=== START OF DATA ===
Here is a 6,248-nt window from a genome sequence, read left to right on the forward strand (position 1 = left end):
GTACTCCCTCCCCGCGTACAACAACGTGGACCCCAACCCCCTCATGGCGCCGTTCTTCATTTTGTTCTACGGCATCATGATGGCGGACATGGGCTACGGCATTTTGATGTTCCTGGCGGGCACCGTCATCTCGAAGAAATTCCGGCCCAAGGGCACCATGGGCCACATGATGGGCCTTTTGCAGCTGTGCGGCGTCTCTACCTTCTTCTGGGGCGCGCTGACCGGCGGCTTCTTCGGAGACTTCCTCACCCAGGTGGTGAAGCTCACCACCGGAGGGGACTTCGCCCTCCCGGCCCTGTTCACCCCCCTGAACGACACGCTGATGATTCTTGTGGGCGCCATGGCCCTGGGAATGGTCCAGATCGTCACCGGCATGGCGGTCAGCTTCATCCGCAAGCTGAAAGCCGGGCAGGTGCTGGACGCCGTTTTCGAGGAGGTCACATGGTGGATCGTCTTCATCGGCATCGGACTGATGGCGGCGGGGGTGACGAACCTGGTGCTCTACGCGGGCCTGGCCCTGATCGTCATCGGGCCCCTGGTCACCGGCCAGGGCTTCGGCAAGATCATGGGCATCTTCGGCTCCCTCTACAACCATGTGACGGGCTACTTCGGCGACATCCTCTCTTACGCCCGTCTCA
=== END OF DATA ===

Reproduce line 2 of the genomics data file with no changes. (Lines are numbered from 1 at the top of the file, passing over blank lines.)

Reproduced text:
GTACTCCCTCCCCGCGTACAACAACGTGGACCCCAACCCCCTCATGGCGCCGTTCTTCATTTTGTTCTACGGCATCATGATGGCGGACATGGGCTACGGCATTTTGATGTTCCTGGCGGGCACCGTCATCTCGAAGAAATTCCGGCCCAAGGGCACCATGGGCCACATGATGGGCCTTTTGCAGCTGTGCGGCGTCTCTACCTTCTTCTGGGGCGCGCTGACCGGCGGCTTCTTCGGAGACTTCCTCACCCAGGTGGTGAAGCTCACCACCGGAGGGGACTTCGCCCTCCCGGCCCTGTTCACCCCCCTGAACGACACGCTGATGATTCTTGTGGGCGCCATGGCCCTGGGAATGGTCCAGATCGTCACCGGCATGGCGGTCAGCTTCATCCGCAAGCTGAAAGCCGGGCAGGTGCTGGACGCCGTTTTCGAGGAGGTCACATGGTGGATCGTCTTCATCGGCATCGGACTGATGGCGGCGGGGGTGACGAACCTGGTGCTCTACGCGGGCCTGGCCCTGATCGTCATCGGGCCCCTGGTCACCGGCCAGGGCTTCGGCAAGATCATGGGCATCTTCGGCTCCCTCTACAACCATGTGACGGGCTACTTCGGCGACATCCTCTCTTACGCCCGTCTCA